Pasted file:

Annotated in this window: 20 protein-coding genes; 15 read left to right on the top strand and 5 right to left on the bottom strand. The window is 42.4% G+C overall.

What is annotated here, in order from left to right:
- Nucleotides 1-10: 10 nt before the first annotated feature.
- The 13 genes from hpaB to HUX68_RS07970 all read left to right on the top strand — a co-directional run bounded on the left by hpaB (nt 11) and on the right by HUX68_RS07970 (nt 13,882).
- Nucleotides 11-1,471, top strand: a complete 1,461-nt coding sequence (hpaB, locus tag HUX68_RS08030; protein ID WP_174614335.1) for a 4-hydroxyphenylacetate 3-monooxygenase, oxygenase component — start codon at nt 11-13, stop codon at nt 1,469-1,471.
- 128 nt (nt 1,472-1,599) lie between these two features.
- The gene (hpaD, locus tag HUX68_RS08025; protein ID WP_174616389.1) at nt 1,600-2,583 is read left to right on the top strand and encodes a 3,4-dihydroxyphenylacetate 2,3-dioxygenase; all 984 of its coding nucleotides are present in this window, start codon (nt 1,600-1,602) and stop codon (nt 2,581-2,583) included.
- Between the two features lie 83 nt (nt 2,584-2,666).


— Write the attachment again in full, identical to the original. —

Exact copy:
Annotated in this window: 20 protein-coding genes; 15 read left to right on the top strand and 5 right to left on the bottom strand. The window is 42.4% G+C overall.

What is annotated here, in order from left to right:
- Nucleotides 1-10: 10 nt before the first annotated feature.
- The 13 genes from hpaB to HUX68_RS07970 all read left to right on the top strand — a co-directional run bounded on the left by hpaB (nt 11) and on the right by HUX68_RS07970 (nt 13,882).
- Nucleotides 11-1,471, top strand: a complete 1,461-nt coding sequence (hpaB, locus tag HUX68_RS08030; protein ID WP_174614335.1) for a 4-hydroxyphenylacetate 3-monooxygenase, oxygenase component — start codon at nt 11-13, stop codon at nt 1,469-1,471.
- 128 nt (nt 1,472-1,599) lie between these two features.
- The gene (hpaD, locus tag HUX68_RS08025; protein ID WP_174616389.1) at nt 1,600-2,583 is read left to right on the top strand and encodes a 3,4-dihydroxyphenylacetate 2,3-dioxygenase; all 984 of its coding nucleotides are present in this window, start codon (nt 1,600-1,602) and stop codon (nt 2,581-2,583) included.
- Between the two features lie 83 nt (nt 2,584-2,666).